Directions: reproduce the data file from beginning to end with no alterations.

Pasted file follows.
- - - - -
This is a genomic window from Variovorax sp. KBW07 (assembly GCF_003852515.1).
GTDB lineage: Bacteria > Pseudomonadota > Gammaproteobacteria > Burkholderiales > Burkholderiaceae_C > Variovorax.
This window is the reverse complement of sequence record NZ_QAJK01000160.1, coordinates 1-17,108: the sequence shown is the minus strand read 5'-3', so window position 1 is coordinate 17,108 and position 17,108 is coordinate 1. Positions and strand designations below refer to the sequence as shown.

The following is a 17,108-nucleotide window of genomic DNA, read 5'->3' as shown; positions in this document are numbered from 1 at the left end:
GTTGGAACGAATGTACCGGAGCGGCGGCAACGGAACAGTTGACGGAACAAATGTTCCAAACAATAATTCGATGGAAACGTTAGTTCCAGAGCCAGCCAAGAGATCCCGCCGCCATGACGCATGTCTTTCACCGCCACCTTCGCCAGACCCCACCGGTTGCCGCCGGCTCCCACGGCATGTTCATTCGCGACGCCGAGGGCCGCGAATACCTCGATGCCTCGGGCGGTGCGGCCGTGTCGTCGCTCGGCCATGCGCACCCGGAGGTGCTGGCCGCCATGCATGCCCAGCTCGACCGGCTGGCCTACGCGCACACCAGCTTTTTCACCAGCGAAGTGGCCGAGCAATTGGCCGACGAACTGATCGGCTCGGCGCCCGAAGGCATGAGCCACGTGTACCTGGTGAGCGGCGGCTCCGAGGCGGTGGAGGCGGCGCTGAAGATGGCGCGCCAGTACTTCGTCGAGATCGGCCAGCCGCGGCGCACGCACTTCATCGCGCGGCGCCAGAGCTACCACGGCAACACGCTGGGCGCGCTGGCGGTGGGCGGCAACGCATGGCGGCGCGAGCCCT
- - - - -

This is a genomic window from Variovorax sp. KBW07 (assembly GCF_003852515.1).
GTDB lineage: Bacteria > Pseudomonadota > Gammaproteobacteria > Burkholderiales > Burkholderiaceae_C > Variovorax.
This window is the reverse complement of sequence record NZ_QAJK01000160.1, coordinates 1-17,108: the sequence shown is the minus strand read 5'-3', so window position 1 is coordinate 17,108 and position 17,108 is coordinate 1. Positions and strand designations below refer to the sequence as shown.

The following is a 17,108-nucleotide window of genomic DNA, read 5'->3' as shown; positions in this document are numbered from 1 at the left end:
GTTGGAACGAATGTACCGGAGCGGCGGCAACGGAACAGTTGACGGAACAAATGTTCCAAACAATAATTCGATGGAAACGTTAGTTCCAGAGCCAGCCAAGAGATCCCGCCGCCATGACGCATGTCTTTCACCGCCACCTTCGCCAGACCCCACCGGTTGCCGCCGGCTCCCACGGCATGTTCATTCGCGACGCCGAGGGCCGCGAATACCTCGATGCCTCGGGCGGTGCGGCCGTGTCGTCGCTCGGCCATGCGCACCCGGAGGTGCTGGCCGCCATGCATGCCCAGCTCGACCGGCTGGCCTACGCGCACACCAGCTTTTTCACCAGCGAAGTGGCCGAGCAATTGGCCGACGAACTGATCGGCTCGGCGCCCGAAGGCATGAGCCACGTGTACCTGGTGAGCGGCGGCTCCGAGGCGGTGGAGGCGGCGCTGAAGATGGCGCGCCAGTACTTCGTCGAGATCGGCCAGCCGCGGCGCACGCACTTCATCGCGCGGCGCCAGAGCTACCACGGCAACACGCTGGGCGCGCTGGCGGTGGGCGGCAACGCATGGCGGCGCGAGCCCT